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29th ATKS, Mescalero collaborate on new squadron patch
HOLLOMAN AIR FORCE BASE, N.M. -- Cooney Starr, Mescalero Indian Association president speaks to members of the 29th Attack Squadron, Oct. 23 to unveil a new patch and dedicate a painting of the last Chief of the Mescalero Apache Tribe. The 29th ATKS asked the Mescalero Apache to design a patch for their newly activated squadron. (U.S. Air Force photo by Senior Airman Michael Means)
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29th ATKS, Mescalero collaborate on new squadron patch

Posted 11/12/2009   Updated 11/12/2009 Email story   Print story


by Senior Airman Michael Means
49th Fighter Wing Public Affairs

11/12/2009 - HOLLOMAN AIR FORCE BASE, N.M. -- The 29th Attack Squadron invited members of the Mescalero Indian Association to the base, Oct. 23 to unveil a design for a new squadron patch.

The 29th ATKS chose the Mescalero Apache tribe's warrior culture to model their squadron after because of their close proximity to Holloman and rich history in the area.

The newly activated squadron was in need of a patch design and requested one from the Mescalero Apache tribe. They asked that the translation of the word "Reaper" be placed on the patch. The closest translation was "Chinde Nagutzunde" meaning "Ghost Warriors".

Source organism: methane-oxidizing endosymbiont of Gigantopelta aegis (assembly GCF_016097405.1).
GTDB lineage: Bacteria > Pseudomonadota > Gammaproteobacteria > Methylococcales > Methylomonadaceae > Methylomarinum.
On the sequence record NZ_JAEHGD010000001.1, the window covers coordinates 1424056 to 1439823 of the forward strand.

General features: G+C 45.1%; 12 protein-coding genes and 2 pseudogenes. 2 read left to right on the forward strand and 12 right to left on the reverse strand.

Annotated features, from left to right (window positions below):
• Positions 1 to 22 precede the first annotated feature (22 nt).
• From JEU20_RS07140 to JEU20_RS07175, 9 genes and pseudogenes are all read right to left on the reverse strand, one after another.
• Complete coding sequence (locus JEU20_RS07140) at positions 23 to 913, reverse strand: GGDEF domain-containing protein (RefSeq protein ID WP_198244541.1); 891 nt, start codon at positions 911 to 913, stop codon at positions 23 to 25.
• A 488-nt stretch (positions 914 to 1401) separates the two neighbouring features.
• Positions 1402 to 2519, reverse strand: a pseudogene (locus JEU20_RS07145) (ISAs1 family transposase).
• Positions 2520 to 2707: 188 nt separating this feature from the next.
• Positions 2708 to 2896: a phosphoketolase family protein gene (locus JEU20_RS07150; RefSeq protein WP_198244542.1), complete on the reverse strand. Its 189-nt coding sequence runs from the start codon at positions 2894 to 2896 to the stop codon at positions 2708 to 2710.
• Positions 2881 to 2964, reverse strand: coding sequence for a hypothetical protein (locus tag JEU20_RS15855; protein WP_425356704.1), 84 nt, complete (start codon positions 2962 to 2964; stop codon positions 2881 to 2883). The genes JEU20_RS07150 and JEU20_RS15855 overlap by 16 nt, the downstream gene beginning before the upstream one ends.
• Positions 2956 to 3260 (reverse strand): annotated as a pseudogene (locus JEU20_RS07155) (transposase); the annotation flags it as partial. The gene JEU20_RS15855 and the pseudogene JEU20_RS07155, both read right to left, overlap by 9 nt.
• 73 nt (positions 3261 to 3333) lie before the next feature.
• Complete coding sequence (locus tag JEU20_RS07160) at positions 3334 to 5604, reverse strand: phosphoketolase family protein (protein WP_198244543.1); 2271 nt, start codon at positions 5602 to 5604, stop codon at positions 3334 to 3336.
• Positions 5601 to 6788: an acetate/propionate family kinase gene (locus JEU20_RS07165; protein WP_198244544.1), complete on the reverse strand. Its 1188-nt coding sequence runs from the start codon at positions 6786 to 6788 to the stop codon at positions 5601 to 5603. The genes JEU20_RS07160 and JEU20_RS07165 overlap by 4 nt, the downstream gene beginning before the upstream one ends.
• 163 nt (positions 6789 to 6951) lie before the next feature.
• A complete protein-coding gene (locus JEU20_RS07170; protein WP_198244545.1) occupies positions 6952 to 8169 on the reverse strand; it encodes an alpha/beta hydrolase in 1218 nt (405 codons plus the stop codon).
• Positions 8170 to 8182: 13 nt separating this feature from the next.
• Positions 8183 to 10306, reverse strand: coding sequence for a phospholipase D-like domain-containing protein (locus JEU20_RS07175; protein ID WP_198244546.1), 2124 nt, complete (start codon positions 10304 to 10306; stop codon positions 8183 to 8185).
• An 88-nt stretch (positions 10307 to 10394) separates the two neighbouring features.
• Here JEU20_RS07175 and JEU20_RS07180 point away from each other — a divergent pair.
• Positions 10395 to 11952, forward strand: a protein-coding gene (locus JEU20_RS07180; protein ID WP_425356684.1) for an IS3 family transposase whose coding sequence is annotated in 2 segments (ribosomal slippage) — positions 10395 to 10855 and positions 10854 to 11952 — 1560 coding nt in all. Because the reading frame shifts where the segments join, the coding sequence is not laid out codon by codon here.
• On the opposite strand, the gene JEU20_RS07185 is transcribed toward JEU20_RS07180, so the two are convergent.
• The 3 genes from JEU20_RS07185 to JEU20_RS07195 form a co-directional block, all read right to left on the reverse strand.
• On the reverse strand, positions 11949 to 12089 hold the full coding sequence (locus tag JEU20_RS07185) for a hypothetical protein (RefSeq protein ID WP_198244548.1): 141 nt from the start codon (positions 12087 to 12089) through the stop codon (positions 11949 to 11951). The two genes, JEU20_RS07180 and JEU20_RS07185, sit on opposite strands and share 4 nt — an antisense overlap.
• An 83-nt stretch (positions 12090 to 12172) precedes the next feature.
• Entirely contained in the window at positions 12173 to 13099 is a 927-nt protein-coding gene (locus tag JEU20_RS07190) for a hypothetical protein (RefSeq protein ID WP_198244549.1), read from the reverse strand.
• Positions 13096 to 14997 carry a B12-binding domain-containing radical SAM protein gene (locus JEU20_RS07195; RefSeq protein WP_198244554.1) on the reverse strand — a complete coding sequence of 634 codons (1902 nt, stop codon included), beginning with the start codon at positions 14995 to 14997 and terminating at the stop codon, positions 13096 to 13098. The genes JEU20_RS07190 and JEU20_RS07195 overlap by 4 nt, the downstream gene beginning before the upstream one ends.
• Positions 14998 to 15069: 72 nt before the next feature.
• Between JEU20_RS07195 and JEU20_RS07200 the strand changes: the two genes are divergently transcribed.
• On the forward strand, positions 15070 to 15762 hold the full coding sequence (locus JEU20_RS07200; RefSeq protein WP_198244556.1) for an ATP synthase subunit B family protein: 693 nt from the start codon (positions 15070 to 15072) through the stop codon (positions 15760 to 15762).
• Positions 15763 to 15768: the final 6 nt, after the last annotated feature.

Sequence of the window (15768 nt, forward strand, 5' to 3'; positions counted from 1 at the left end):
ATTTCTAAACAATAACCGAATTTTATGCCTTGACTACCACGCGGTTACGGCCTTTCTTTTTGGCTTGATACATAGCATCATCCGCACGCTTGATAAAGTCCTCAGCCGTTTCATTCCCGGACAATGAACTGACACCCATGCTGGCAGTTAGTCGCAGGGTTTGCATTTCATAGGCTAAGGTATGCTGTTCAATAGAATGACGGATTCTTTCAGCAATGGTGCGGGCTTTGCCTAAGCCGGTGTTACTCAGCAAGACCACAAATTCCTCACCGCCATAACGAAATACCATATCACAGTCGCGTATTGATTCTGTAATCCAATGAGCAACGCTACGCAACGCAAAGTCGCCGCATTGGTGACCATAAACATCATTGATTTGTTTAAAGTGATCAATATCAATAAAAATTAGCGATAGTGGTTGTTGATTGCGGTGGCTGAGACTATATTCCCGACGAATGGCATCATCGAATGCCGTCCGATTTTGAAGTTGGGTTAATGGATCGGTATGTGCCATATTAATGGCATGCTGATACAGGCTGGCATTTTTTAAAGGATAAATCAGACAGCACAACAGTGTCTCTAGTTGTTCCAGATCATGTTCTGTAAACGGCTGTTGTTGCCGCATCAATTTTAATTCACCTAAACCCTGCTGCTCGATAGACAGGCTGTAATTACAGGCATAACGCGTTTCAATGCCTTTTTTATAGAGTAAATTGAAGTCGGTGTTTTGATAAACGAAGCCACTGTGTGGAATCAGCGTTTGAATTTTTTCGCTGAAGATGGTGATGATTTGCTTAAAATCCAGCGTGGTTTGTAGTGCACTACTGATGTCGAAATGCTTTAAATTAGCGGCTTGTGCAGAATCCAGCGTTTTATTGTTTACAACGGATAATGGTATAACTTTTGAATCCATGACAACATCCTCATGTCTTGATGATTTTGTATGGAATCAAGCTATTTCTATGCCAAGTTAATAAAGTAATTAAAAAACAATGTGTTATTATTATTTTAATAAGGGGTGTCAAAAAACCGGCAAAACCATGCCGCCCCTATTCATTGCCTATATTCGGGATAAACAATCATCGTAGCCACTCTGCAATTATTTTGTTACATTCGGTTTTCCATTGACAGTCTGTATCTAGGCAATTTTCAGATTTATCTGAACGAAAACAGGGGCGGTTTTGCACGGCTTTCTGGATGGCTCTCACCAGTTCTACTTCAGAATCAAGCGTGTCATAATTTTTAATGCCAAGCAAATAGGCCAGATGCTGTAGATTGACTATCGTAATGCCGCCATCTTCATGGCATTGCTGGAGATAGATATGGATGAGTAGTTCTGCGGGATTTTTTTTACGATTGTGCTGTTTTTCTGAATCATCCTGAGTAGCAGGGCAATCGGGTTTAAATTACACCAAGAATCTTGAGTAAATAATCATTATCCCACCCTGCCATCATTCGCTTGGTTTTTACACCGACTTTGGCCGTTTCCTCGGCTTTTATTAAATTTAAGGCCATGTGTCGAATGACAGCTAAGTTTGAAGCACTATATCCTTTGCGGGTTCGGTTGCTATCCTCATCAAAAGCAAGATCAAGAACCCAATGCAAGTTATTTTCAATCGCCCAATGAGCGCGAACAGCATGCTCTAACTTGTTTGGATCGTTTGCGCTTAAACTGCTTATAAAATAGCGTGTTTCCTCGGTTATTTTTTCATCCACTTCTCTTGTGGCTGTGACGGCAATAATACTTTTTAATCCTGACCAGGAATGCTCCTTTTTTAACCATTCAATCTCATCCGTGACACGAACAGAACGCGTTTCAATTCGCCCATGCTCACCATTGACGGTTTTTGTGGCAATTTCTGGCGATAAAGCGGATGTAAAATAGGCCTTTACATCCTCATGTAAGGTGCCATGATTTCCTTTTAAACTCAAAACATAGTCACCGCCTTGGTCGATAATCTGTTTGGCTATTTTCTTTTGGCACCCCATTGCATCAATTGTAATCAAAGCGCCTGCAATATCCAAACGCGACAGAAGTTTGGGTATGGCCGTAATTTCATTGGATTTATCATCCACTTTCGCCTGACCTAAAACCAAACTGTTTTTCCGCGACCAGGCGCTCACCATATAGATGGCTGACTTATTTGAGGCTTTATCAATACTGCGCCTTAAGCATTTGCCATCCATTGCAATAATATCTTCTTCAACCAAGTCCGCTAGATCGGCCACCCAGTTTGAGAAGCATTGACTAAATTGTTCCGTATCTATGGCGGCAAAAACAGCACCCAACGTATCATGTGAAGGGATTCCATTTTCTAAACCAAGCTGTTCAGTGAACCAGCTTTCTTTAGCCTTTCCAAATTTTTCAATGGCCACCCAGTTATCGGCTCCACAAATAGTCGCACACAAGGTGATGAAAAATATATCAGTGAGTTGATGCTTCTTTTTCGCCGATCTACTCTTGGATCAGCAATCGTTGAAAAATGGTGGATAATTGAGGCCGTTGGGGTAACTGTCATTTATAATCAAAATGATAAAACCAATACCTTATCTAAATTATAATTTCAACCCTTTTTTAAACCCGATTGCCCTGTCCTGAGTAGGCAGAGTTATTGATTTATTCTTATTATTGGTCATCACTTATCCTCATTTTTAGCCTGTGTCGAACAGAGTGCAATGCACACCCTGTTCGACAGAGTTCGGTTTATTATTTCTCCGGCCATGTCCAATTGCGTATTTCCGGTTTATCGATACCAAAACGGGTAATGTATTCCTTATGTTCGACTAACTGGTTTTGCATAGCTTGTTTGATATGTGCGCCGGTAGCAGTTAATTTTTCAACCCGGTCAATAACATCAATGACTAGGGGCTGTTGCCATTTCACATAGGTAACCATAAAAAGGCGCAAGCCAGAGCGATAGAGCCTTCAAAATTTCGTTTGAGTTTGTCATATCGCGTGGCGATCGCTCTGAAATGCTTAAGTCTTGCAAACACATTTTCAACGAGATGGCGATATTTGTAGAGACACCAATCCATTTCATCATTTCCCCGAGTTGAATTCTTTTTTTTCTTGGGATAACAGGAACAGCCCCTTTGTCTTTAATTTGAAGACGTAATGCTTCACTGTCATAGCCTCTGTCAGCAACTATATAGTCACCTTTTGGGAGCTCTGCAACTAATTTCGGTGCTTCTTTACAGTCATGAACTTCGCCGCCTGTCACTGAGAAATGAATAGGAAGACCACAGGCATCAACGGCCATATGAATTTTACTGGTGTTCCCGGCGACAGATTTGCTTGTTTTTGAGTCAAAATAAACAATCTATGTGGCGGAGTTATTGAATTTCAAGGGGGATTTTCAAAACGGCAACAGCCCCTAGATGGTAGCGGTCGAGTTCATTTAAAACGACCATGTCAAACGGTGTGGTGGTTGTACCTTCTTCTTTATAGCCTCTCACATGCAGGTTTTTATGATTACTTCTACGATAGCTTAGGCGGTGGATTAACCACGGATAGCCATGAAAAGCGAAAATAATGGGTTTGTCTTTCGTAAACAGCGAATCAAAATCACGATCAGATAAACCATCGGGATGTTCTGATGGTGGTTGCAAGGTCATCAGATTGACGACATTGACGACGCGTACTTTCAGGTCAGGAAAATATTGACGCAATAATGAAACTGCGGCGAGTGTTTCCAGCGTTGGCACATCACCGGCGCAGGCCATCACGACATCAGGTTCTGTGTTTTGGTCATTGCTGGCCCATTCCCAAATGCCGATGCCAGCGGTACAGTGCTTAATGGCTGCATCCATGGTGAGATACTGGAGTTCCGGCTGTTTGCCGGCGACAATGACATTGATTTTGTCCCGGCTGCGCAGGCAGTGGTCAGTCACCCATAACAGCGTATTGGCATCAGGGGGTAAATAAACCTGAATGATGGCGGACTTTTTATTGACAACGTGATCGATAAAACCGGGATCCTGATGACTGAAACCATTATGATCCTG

"The patch shows a war bonnet made of eagle feathers, said the patch artist," Gervase Peso, Mescalero Apache Tribe. "It is earned through brave deeds in battle. The eagle is considered by the Indian Nation as the greatest and most powerful of all spirits. The real value of the war bonnet is its power to protect the warrior in battle."

The squadron commander said he is honored to be linked to the Mescalero warrior through the wear of the new patch.

"The Apache warrior culture is something we are extremely excited to be associated with and foster as we create our own heritage for the squadron," said Lt. Col. James Merchant, 29th ATKS commander.

The honor was shared by both 29th ATKS members and those of the tribe.

"Coming down here is a real honor for me and those of us from the Mescalero Indian Tribe," said Cooney Starr, Mescalero Indian Association president. "It is the first time we have been invited to participate in something like this here."

While the Mescalero Indian Association was here visiting, Gervase Peso also dedicated a painting of the last Chief of the Mescalero Apache Tribe, his great grandfather, Chief Peso, to the 29th ATKS. Chief Peso was a Mescalero Apache that occupied the territory from the Sierra Blancas to the Guadalupes in the Mexican states of Chihuahua and Coahuila.

"It is with great honor that my painting will be part of the 29th ATKS," said Mr. Peso.

The Mescalero Apache tribe has left a lasting impression on Holloman with the dedication of the squadron patch. The invitation to the Mescalero Indian Tribe has initiated a positive lasting relationship with the base.

Mr. Starr said he looks forward to continue working with the 29th ATKS and the people of Team Holloman.

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